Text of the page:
Food Protection Program Policies, Procedures and Guidelines
For a precise guide on how to keep and prepare all the ingredients in sushi read this guide presented by the Massachusetts Department of Public Health. The document reveals the general guidelines for how to avoid unsanitary and unhealthy risks when preparing sushi. If you are going to make sushi at home, you should read this document before you even purchase the ingredients. If you’re going out to eat, you can use this document as a way to ensure that the place you’re eating is up to snuff.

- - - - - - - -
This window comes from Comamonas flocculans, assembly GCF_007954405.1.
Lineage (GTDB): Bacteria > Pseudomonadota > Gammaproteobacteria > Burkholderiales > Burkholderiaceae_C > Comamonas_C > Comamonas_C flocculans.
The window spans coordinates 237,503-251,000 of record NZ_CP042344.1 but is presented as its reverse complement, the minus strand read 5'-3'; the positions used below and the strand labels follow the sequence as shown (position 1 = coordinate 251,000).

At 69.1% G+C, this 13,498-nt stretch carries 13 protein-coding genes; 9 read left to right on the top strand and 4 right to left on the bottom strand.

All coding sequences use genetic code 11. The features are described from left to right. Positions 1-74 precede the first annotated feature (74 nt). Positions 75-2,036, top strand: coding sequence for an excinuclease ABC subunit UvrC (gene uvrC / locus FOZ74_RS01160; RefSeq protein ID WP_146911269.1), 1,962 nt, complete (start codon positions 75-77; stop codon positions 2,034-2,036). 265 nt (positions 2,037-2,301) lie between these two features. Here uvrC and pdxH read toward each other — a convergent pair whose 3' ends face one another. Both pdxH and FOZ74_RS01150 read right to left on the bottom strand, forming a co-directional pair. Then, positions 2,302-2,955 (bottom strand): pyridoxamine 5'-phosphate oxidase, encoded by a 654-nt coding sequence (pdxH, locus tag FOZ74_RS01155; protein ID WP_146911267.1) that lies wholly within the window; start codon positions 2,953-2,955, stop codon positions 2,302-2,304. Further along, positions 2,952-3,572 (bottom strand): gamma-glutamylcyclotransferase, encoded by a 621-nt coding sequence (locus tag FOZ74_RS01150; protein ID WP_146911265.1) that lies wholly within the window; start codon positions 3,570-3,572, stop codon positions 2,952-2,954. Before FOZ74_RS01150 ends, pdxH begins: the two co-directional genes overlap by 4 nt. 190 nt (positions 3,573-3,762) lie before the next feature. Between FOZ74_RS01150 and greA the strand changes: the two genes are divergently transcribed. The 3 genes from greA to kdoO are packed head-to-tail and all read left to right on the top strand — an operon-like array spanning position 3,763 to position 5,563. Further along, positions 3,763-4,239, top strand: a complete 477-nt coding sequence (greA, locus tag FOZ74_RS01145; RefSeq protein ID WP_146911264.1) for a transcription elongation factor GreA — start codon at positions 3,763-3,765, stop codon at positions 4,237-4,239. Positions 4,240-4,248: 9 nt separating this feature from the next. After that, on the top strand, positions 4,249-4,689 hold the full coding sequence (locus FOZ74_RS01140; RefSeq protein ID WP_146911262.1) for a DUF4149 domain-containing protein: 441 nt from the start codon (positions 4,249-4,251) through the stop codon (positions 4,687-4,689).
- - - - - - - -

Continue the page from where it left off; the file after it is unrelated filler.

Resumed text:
Massachusetts Department of Public Health Bureau of Environmental Health 305 South Street Jamaica Plain, MA 02130-3597 (617) 983-6700 (617) 983-6770 - Fax Food Protection Program Policies, Procedures and Guidelines Issue: General Guideline for the Safe Preparation of Sushi No: RF 3-2 Background There are several food safety concerns, which are unique to the preparation and service of sushi in the retail setting. The rice handles best at temperatures between 70° and 80° F, which is a favorable temperature range for pathogen growth. In addition, many people prefer to eat sushi at room temperature, which makes refrigeration storage less desirable. Raw fish is a common ingredient in sushi and may contain harmful bacteria and viruses. Many species of fish are known to harbor harmful parasites. Sushi made with raw fish is often prepared alongside sushi prepared with cooked and vegetable ingredients which increases the risk for cross-contamination of cooked products from raw ingredients. Lastly, sushi is in demand. Once found only in Japanese restaurants, sushi is now commonly prepared and sold in many restaurants, smaller retail markets and large supermarkets. Sushi rice Many sushi chefs prefer to use the rice at room temperature. Since cooked rice is a potentially hazardous food (PHF), this practice can pose a significant health risk. There are three basic strategies that can be used to prepare and hold the rice safely. 1. Sushi rice is typically acidified with rice vinegar. If the pH of the rice is brought down to below 4.6, the rice will no longer support the growth of pathogens and can be considered a non-PHF. Rice that has been properly acidified can be left out at room temperature. However, if an establishment wants to rely on acidification to make the rice safe, the pH of every batch must be checked to insure that the rice has been rendered a non-PHF in accordance with the Department’s guideline on Making Cooked Rice a Non-PHF. 2. An establishment that chooses not to use acidification to make the rice a non-PHF must use approved time and temperature controls to prevent pathogen growth. 3. Establishments which prepare sushi for immediate consumption may obtain a variance to use Time as a Public Health Control to hold the rice at room temperature during preparation and service. The variance must be in accordance with the Department’s guideline on using Time as a Public Health Control. Parasites Many species of finfish naturally contain parasites. These parasites do not harm the fish or hurt the quality of the meat, but they can cause illness in humans. Because freezing kills parasites, most finfish needs to be frozen prior to being served raw. The U.S. Food and Drug Administration (FDA) requires that fish be frozen at -4° F for 7 days or at -35°F for 15 hours in order to insure parasite destruction. The only raw fish, which does not need to be frozen, are those species in which Date Issued: 5/9/2001 Date Revised: . parasites are not a natural hazard1. The establishment can freeze the fish on the premises but must document that proper freezing temperatures and times were achieved. The time and temperature records must be kept for 90 days. Alternatively, establishments can purchase fish which has already been frozen if they first obtain a letter from the supplier stating that the fish was frozen according to the required time and temperature specifications. Consumer advisory Freezing does not destroy bacterial or viral pathogens. Therefore, when sushi containing raw fish is served or sold, the consumer should be advised of the increased risk of foodborne illness as required in section 3-603.11 of the 1999 Federal Food Code. Cross-contamination Care must be taken to avoid cross-contamination between raw and cooked ingredients that are being prepared. Each ingredient should be kept in separate containers and held at proper temperatures. There should be separate set-ups for raw and cooked products if possible. A set-up consists of a bamboo mat, a knife and a cutting board. If separate set-ups are not possible, then the utensils should be cleaned and sanitized between preparation of sushi containing raw fish ingredients and sushi containing other ingredients. The bamboo mats are hard to clean and sanitize. Therefore the mats should be wrapped in plastic and rewrapped in new plastic wrap at least every four hours or after use on raw fish. Bare-hand contact Preparing sushi requires good hand dexterity and has traditionally involved a lot of bare hand contact. Bare hand contact with the ready-to-eat ingredients should be avoided. Nitrile gloves (nonlatex) can be used without sacrificing the “feel” and dexterity needed. If sushi chefs wish to use their bare hands, they must first develop a written plan in accordance with the Department’s policy on Alternative to Bare-hand Contact with Ready-to-eat Foods. Sushi has become increasingly popular in Massachusetts. Done correctly, the risks can be minimized and the safety of sushi can be assured. See the exceptions in section 3-402.11(B) of the food code. For a complete list of fish in which parasites are not a hazard see the FDA’s Fish and Fisheries Products Hazards & Control Guide. The guide can be found on line at http://vm.cfsan.fda.gov/~dms/haccp-2.html. Date Issued: 5/9/2001 Date Revised: 1 .